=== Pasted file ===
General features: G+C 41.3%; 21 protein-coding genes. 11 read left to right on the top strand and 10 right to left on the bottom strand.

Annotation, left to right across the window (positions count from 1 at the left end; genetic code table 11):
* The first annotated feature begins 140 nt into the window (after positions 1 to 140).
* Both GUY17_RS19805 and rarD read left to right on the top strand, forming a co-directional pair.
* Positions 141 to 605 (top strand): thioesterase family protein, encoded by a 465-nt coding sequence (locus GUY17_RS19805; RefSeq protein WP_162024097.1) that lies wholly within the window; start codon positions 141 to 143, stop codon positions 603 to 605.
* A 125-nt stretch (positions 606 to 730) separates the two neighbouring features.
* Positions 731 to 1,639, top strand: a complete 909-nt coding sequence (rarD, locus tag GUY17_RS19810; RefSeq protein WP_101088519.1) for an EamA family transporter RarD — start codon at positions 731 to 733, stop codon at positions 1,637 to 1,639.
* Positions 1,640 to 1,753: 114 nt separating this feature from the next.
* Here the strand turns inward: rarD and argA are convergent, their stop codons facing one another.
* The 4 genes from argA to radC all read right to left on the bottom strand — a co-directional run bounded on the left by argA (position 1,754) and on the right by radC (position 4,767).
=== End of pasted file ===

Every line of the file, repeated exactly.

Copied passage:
General features: G+C 41.3%; 21 protein-coding genes. 11 read left to right on the top strand and 10 right to left on the bottom strand.

Annotation, left to right across the window (positions count from 1 at the left end; genetic code table 11):
* The first annotated feature begins 140 nt into the window (after positions 1 to 140).
* Both GUY17_RS19805 and rarD read left to right on the top strand, forming a co-directional pair.
* Positions 141 to 605 (top strand): thioesterase family protein, encoded by a 465-nt coding sequence (locus GUY17_RS19805; RefSeq protein WP_162024097.1) that lies wholly within the window; start codon positions 141 to 143, stop codon positions 603 to 605.
* A 125-nt stretch (positions 606 to 730) separates the two neighbouring features.
* Positions 731 to 1,639, top strand: a complete 909-nt coding sequence (rarD, locus tag GUY17_RS19810; RefSeq protein WP_101088519.1) for an EamA family transporter RarD — start codon at positions 731 to 733, stop codon at positions 1,637 to 1,639.
* Positions 1,640 to 1,753: 114 nt separating this feature from the next.
* Here the strand turns inward: rarD and argA are convergent, their stop codons facing one another.
* The 4 genes from argA to radC all read right to left on the bottom strand — a co-directional run bounded on the left by argA (position 1,754) and on the right by radC (position 4,767).